Loss of mitochondrial energetics is associated with poor recovery of muscle function but not mass following disuse atrophy

Michelle B. Trevino, Xiaolei Zhang, Robert A. Standley, Miao Wang, Xianlin Han, Felipe C.G. Reis, Muthu Periasamy, Gongxin Yu, Daniel P. Kelly, Bret H. Goodpaster, Rick B. Vega, Paul M. Coen

Research output: Contribution to journalArticlepeer-review

10 Scopus citations


Skeletal muscle atrophy is a clinically important outcome of disuse because of injury, immobilization, or bed rest. Disuse atrophy is accompanied by mitochondrial dysfunction, which likely contributes to activation of the muscle atrophy program. However, the linkage of muscle mass and mitochondrial energetics during disuse atrophy and its recovery is incompletely understood. Transcriptomic analysis of muscle biopsies from healthy older adults subject to complete bed rest revealed marked inhibition of mitochondrial energy metabolic pathways. To determine the temporal sequence of muscle atrophy and changes in intramyocellular lipid and mitochondrial energetics, we conducted a time course of hind limb unloading-induced atrophy in adult mice. Mitochondrial respiration and calcium retention capacity were diminished, whereas H2O2 emission was increased within 3 days of unloading before significant muscle atrophy. These changes were associated with a decrease in total cardiolipin and profound changes in remodeled cardiolipin species. Hind limb unloading performed in musclespecific peroxisome proliferator-activated receptor-γ coactivator-1α/β knockout mice, a model of mitochondrial dysfunction, did not affect muscle atrophy but impacted muscle function. These data suggest early mitochondrial remodeling affects muscle function but not mass during disuse atrophy. Early alterations in mitochondrial energetics and lipid remodeling may represent novel targets to prevent muscle functional impairment caused by disuse and to enhance recovery from periods of muscle atrophy.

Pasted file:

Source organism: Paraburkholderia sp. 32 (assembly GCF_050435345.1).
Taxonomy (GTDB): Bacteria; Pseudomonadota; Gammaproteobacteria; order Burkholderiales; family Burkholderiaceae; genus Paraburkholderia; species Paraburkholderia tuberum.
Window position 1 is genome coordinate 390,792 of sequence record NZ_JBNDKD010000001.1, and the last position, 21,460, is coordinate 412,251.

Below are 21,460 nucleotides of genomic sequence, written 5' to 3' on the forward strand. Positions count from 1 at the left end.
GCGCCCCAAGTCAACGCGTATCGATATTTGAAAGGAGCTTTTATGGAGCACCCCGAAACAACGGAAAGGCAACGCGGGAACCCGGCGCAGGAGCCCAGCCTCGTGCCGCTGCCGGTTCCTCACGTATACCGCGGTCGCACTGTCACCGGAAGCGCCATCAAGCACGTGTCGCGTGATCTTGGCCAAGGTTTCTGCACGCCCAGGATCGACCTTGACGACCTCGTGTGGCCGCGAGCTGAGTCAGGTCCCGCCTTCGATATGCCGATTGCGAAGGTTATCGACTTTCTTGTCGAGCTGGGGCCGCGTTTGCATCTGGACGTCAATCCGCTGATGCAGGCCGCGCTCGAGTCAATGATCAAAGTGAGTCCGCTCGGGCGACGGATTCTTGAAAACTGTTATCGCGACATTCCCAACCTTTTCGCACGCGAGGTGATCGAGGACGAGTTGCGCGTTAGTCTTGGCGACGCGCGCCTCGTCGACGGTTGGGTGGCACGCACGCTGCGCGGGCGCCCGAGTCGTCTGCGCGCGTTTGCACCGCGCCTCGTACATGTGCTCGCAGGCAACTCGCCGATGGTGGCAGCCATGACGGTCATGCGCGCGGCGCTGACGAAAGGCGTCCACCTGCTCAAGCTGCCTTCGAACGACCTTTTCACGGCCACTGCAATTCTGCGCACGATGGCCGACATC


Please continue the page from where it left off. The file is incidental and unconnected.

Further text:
Original languageEnglish (US)
Pages (from-to)E899-E910
JournalAmerican Journal of Physiology - Endocrinology and Metabolism
Issue number5
StatePublished - 2019
Externally publishedYes


  • Cardiolipin
  • Mitochondria
  • Muscle atrophy
  • PGC-1

ASJC Scopus subject areas

  • Endocrinology, Diabetes and Metabolism
  • Physiology
  • Physiology (medical)


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